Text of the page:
I started with being granted access to Brookfield Zoo’s live Vampire Bats in junior high school, followed by high school and college studies of local bat populations; concentrating on the natural history, biology and ecology of hibernating bats and keeping an interest that remains to this day.
Among the recognition given to my work were 12 “Outstanding” certificates (highest possible ranking) from the IJAS, more than anyone else has ever won to this day over the now nearly 100 year history of the academy.
There were also the highest possible achievement or merit awards from the following organizations: The United States Army, The United States Navy, The Science Service, The Chicago Heart Association, American Society of Medical Technologists, American Association of Pathologists and Bacteriologists, American Society of Clinical Pathologists, International Academy of Pathology, American Society for Experimental Pathology, Armed Forces Institute of Pathology, the College of American Pathologists and twice from the Illinois Medical Society.
Also awards of recognition were given by the Illinois Federation of Women’s Clubs and Illinois State University.
Over 1,000,000 students from throughout the world would compete to qualify and attend the 26th International Science & Engineering Exposition, where a single 1st Place award was given in each of 13 categories, and I won for Zoology.
Lab space was given over to my use for portions of my Junior and Senior years in the Biology Building of Argonne National Labs.
College scholarships were offered from North Central College and Northern Illinois University. In high school belonged to the National Honor Society, the National Audubon Society, the National Speleological Society and Bat Conservation International. I was also invited to write an article for National Geographic Magazine.
It was during high school that I was first covered by national media, including ABC, AP and the National Enquirer and learned how to handle the media.
Styx Comes to DGS
Bulthaup attended both Northern Illinois University for Biology followed by DePaul University for Business Administration for a total of 4 years, all on scholarships. Early education included being named to the National Honor Society and chosen President of the Senior Class at Downers Grove South High School, which is still the only graduating class to leave a surplus in the treasury. Bulthaup managed to hire the band ‘Styx’ to perform at the high school the same month their song “Lady” hit “Number 1” on the national charts.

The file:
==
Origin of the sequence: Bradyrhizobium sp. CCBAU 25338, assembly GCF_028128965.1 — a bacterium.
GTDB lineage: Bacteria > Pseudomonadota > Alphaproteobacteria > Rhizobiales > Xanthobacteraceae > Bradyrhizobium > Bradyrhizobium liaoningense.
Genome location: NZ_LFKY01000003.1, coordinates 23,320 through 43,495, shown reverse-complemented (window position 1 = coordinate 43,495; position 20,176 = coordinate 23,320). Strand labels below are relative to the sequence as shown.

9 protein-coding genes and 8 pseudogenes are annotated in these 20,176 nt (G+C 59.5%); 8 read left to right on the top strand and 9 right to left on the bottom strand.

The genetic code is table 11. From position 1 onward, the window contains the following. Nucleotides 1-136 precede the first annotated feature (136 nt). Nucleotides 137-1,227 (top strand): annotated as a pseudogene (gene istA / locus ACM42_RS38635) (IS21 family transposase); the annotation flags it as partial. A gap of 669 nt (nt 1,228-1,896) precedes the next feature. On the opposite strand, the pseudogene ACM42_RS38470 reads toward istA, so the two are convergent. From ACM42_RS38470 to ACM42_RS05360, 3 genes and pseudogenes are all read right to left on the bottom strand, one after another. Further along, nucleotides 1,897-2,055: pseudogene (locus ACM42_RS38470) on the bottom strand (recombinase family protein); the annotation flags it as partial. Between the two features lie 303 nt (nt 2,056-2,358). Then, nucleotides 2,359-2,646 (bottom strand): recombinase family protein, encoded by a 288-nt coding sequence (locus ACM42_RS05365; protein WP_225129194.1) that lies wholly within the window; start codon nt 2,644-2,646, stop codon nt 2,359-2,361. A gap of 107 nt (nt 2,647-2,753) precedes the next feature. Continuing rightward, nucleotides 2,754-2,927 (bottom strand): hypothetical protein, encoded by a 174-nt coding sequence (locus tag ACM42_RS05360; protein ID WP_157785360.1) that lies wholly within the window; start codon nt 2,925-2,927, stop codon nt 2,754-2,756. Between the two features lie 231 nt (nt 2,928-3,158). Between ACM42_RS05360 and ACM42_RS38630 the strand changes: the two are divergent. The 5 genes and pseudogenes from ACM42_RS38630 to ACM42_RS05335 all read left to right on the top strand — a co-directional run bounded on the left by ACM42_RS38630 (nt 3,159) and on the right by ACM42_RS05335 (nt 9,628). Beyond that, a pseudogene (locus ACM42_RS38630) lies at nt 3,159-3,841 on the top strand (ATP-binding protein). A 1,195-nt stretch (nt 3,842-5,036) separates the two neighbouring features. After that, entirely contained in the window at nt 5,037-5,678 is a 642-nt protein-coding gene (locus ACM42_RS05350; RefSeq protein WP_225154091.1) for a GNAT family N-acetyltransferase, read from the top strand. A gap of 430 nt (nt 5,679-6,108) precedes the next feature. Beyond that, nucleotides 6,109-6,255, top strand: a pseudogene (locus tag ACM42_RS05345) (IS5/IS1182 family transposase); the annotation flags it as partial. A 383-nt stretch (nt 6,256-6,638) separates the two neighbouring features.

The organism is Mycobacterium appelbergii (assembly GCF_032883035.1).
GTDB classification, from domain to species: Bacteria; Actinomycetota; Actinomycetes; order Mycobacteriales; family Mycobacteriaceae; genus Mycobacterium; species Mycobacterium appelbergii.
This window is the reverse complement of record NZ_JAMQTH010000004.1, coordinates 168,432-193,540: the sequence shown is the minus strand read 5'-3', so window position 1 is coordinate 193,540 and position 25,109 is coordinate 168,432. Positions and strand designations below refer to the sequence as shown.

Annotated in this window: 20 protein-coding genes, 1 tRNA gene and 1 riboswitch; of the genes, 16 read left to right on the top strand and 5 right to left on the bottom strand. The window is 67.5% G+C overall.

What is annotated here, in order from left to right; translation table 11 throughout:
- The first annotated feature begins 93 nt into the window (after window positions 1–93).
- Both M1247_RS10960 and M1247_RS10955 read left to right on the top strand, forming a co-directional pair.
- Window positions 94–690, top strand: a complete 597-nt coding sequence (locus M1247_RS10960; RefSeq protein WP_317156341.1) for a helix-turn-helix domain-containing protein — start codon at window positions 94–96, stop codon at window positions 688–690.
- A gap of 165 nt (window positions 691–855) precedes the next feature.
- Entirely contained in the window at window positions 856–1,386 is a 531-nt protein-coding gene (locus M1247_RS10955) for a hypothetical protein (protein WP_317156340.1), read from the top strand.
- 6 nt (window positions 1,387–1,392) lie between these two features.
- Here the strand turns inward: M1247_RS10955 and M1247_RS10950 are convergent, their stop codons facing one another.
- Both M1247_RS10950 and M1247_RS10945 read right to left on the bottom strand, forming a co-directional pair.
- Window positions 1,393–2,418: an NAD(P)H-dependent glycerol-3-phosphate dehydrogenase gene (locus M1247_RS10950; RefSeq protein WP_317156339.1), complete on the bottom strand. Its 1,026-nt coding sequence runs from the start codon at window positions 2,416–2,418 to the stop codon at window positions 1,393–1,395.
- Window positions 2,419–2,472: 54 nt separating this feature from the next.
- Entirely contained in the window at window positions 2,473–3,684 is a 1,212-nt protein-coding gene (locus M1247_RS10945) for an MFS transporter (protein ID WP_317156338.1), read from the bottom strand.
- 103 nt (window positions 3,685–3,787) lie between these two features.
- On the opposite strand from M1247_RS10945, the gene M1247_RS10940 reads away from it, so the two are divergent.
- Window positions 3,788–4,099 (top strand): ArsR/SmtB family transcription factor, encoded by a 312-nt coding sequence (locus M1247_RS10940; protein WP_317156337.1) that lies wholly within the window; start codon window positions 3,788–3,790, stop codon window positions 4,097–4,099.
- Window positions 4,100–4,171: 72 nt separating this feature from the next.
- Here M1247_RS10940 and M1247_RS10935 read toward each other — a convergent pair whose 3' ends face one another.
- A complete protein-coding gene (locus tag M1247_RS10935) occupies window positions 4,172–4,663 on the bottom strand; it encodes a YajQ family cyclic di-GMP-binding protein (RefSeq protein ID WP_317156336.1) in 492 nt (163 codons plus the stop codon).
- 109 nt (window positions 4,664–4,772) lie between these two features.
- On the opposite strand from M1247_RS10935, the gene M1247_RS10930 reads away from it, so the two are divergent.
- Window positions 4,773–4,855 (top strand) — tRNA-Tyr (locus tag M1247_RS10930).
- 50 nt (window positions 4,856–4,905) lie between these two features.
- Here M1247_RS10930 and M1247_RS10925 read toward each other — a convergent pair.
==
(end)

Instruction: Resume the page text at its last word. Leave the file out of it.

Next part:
Interested in many things, especially American History, science and nature, Ted still holds the record for the most 1st Place Science Awards in the State of Illinois and, among other awards, won the International Science & Engineering First Prize for Zoology for his work on the biology of hibernating bats. Over 1,000,000 students were in the worldwide competition. He first worked with captive Vampire Bats at Brookfield Zoo in 7th grade and later had laboratory space and equipment at Argonne National Lab’s Biology Building donated for use in his work during his junior and senior years of High School.
Between the ages of 12 and 21, Bulthaup gained a national reputation for this work, was a guest lecturer at various high schools, colleges and the US Naval Research Center in San Diego. Bulthaup was widely covered for this work in local and national media. The first national television coverage was with Frank Reynolds on the NBC evening news, and later in “Real People” with Sarah Purcell; also the Associated Press, Chicago Tribune, National Enquirer, etc., and was asked to write an article about his work for National Geographic at age 18, and to locate at the Panama Research Station on Barro Colorado Island for a summer of field work.